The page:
1. Hello Deb. I am so happy that you left a comment. I have a few confessions to make. #1, my real name is not Franny, but I love that name and that is why it is my pen name. Also, Franny Glass is a JD Salinger character whom I identified with back when I read his books. I should read them again, as I love his books. And I would love to have named a child Francis or Frances, but my husband did not like it, so instead I have a guinea pig named Francis (a boy, not that it matters much for a pig with a male pig roommate.) #2 I absolutely have OCD. It is strange how now it is kind of "cool" to joke about having it. It is no joke to struggle with OCD. One of my children seems to be expressing OCD symptoms more and more lately. Her main obsession is that she will throw up, so when anyone gets sick, she wants to stay away from that person. At dinner she won't eat chocolate because in the way past I didn't let my kids eat chocolate when they were sick because my oldest would always throw up on it when he was sick. Now on Wednesdays, she has a problem eating anything at dinner because the last time she threw up was during the night on a Wednesday. Then when it is time for her to sleep EVERYNIGHT, she cries and is very anxious and needs reassurance over and over that she will probably not throw up. My OCD never manifested in this way. Mine has been all over the board, but usually has to do with worrying about doing something not right enough or hurting someone. I hope we can keep in touch about OCD in our girls. I am considering taking my daughter to a shrink. My shrink is the BEST, though very expensive. I really do feel that my brain is trying to kill me sometimes. And although I wrote it in a sort of joking way, anxiety is a very real thing. My father committed suicide for various reasons, one of the big reasons, I believe, was anxiety.

    I only read one of your posts, the above one, but I plan on reading the others. I am so glad that we have connected. I totally agree that mothers are not homogeneous and that we should be less critical when acknowledging different mothering styles. I really need to become less judgemental. As a stay-at-home mom, I get defensive about what I do because, well, I feel like it is often not enough that I am only a mom. I also have an "uber-tolerant" husband, and I really can't imagine how different my life would be if I married a jerk, which I would have done if said jerk had proposed. Without my spouse, I really may have fallen apart and I would be a much worse mother. I did fall apart before we got married, and I could not even take care of myself. Ok, I have taken up enough space here for now. Thank you so much for your comment on my blog.

  2. Wise words, Deb. I remember thinking something similar about not judging other parents after I had my daughter 8 1/2 years ago. I never in my wildest dreams imagined that being a parent would be so challenging... And Sage wasn't a difficult baby really... she just didn't sleep through the night for the whole first year. Anyway, once I found out how difficult parenting can be, I decided not to judge other parents. (Of course, I slip up now and then... thanks for the reminder!)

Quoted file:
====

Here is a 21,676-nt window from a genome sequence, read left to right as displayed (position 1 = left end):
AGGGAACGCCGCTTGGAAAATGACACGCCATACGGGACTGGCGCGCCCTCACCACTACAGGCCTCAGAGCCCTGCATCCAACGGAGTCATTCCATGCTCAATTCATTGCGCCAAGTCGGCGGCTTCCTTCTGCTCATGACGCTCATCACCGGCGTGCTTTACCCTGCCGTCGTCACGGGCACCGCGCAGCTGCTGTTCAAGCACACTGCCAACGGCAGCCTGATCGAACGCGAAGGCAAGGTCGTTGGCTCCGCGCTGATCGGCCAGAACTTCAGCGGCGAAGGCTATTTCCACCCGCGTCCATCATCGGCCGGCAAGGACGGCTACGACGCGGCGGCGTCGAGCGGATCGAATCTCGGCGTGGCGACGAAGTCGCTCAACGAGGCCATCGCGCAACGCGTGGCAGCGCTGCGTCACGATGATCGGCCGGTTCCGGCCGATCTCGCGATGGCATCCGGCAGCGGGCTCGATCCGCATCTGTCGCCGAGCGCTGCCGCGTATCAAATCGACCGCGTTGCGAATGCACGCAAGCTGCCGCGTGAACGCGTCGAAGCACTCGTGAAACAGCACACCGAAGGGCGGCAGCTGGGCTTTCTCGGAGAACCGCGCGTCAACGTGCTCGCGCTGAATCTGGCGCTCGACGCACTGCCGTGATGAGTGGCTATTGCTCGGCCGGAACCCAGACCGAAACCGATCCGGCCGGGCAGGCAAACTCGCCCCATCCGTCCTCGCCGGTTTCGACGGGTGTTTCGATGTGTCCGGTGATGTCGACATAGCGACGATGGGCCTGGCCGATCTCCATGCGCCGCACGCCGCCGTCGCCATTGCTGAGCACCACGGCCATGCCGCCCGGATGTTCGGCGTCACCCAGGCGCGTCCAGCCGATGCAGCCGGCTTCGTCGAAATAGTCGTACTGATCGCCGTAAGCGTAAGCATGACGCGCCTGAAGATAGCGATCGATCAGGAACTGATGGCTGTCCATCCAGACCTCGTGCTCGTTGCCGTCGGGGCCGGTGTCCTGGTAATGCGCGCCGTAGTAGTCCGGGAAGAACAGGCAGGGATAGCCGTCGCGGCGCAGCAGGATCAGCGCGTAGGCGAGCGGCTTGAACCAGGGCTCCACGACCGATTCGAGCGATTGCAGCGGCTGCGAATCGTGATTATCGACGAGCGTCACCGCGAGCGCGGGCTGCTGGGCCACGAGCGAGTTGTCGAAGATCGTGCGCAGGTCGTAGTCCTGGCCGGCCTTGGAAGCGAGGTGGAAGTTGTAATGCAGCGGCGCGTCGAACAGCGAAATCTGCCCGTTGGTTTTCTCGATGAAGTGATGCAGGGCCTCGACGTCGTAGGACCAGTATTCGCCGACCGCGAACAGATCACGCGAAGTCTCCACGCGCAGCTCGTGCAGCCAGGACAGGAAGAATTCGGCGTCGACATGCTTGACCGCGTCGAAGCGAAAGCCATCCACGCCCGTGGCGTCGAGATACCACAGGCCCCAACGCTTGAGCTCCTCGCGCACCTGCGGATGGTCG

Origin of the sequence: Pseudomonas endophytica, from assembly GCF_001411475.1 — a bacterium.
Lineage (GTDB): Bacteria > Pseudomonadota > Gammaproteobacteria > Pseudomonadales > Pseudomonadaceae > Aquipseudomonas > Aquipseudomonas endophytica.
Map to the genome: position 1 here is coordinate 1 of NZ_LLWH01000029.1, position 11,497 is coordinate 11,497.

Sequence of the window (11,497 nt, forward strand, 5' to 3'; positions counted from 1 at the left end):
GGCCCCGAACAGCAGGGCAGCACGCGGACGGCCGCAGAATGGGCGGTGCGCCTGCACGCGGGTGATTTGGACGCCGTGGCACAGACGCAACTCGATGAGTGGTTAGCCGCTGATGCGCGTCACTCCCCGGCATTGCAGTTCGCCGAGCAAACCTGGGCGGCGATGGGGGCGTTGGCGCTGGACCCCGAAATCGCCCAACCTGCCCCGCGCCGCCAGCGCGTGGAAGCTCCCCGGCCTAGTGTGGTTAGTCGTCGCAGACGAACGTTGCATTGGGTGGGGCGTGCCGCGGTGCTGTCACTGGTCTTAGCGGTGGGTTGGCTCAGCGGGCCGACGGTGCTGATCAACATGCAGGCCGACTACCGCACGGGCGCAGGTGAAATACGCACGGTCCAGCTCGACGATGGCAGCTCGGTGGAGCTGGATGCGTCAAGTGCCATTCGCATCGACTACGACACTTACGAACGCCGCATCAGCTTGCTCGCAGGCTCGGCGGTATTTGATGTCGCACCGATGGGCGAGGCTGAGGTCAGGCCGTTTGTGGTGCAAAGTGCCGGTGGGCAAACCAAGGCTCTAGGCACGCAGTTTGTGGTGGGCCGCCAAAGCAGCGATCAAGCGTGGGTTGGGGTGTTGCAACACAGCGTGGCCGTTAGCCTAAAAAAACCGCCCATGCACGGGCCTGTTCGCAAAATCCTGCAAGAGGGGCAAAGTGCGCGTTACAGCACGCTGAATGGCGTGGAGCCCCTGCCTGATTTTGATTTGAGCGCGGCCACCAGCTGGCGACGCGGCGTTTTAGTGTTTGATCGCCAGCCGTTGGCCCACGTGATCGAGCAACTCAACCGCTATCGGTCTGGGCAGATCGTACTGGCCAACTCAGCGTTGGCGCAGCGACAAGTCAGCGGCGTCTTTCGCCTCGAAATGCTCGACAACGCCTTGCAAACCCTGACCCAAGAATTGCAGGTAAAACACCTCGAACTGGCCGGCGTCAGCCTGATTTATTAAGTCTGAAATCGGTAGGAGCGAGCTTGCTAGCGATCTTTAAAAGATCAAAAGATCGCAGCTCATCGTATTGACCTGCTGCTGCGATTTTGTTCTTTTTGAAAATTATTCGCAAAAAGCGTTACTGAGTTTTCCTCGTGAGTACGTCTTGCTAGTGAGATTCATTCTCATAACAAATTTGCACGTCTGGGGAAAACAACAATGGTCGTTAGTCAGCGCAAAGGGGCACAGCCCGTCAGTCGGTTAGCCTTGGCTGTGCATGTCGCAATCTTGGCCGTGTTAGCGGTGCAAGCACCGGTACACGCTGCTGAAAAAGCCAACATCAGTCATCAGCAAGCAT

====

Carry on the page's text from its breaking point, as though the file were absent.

3. [BTW, it may just be my computer, but I'm finding it a little hard to read your blog with the gray background. Just thought you'd like to know! :)]

  4. Hey Jennifer, thanks for all your nice comments! no one has ever said "yowza" to me before! :) Also, I really appreciate your telling me about the gray background. my husband said the same thing, but I sort of ignored him because that's what we do when our spouses offer advice! I will change it. Don't be surprised if you stop by here and find a disaster - i'm not very good at the design aspect of all this. who knows what will happen when i start to fiddle!

  5. I have a child #2 as well... Chickadee was a breeze, but Sharkbait...well, I describe him as my "extreme sports kid"--at not even three, he was referred to the developmental pediatrician (after nearly getting kicked out of a 2 yo preschool class) and given the diagnosis of "probably ADHD, he's just not old enough to diagnose yet". 24/7 chasing after a child that will climb a fridge to get to the cookie jar rather than ask for a cookie is rough--both mentally and physically.

    It completely changes your perspective on parenting.

    1. hey thalassa, olivia used to climb book cases just because they were there. She gave me heart attacks because they could have fallen on her. there will be plusses to all that energy eventually, but it's definately really hard when they are little. i empathize!

  6. Perspective is an amazing thing . I remember being horrified by the actions of some mamas as I now sit in their shoes and ignore the judgement of the fresh crop of gawkers as my disheveled daughter, with her morning breakfast still lingering on her face, makes snarky comments to me - whenever, wherever. Not because I'm incompetent (well maybe a littlle but that's another conversation) but because of a host of struggles she faces. It took me a long time to realize that her sassiness stems from her fear and anxiety, and I think back on all that judgement too -- long before "they" became "me". Thanks for posting.

    1. i'm with you. i also have an anxious child who acted out when she was younger. her behavior and other people's judgement were so difficult. it taught me so much about what i don't know about what other people might be dealing with. thanks for your comment!

  7. So true.

    Mother Teresa says, "If you judge people, you have no time to love them."